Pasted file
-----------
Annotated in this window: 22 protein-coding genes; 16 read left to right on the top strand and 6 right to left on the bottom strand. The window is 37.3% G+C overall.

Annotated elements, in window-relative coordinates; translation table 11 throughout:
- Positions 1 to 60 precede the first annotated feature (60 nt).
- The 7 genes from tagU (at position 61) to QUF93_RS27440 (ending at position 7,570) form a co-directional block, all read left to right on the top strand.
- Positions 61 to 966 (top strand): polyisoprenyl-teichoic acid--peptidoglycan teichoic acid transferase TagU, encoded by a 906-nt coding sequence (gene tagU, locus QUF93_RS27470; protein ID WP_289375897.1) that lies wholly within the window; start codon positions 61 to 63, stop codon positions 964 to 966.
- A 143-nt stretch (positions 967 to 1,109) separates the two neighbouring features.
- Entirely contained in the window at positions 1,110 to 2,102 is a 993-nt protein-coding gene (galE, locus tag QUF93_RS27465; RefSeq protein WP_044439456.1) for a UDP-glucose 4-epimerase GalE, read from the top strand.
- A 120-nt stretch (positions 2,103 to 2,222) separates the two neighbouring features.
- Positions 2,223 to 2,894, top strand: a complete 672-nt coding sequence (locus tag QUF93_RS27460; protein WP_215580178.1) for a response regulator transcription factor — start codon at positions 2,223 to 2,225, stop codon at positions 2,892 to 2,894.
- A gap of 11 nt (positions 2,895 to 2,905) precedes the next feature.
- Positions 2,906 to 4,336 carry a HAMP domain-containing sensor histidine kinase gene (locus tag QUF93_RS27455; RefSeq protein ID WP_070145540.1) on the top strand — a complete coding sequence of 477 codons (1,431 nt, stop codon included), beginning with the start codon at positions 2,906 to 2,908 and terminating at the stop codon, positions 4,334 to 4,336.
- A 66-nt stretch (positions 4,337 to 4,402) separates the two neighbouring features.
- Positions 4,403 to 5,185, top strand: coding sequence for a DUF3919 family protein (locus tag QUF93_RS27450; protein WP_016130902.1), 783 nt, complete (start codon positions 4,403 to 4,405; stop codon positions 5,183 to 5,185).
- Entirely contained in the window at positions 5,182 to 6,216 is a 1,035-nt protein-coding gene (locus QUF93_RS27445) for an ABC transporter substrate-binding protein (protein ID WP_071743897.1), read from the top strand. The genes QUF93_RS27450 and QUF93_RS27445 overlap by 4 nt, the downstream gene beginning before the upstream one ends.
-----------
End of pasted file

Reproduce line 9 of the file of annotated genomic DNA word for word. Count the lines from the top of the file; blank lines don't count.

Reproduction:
- Positions 2,223 to 2,894, top strand: a complete 672-nt coding sequence (locus tag QUF93_RS27460; protein WP_215580178.1) for a response regulator transcription factor — start codon at positions 2,223 to 2,225, stop codon at positions 2,892 to 2,894.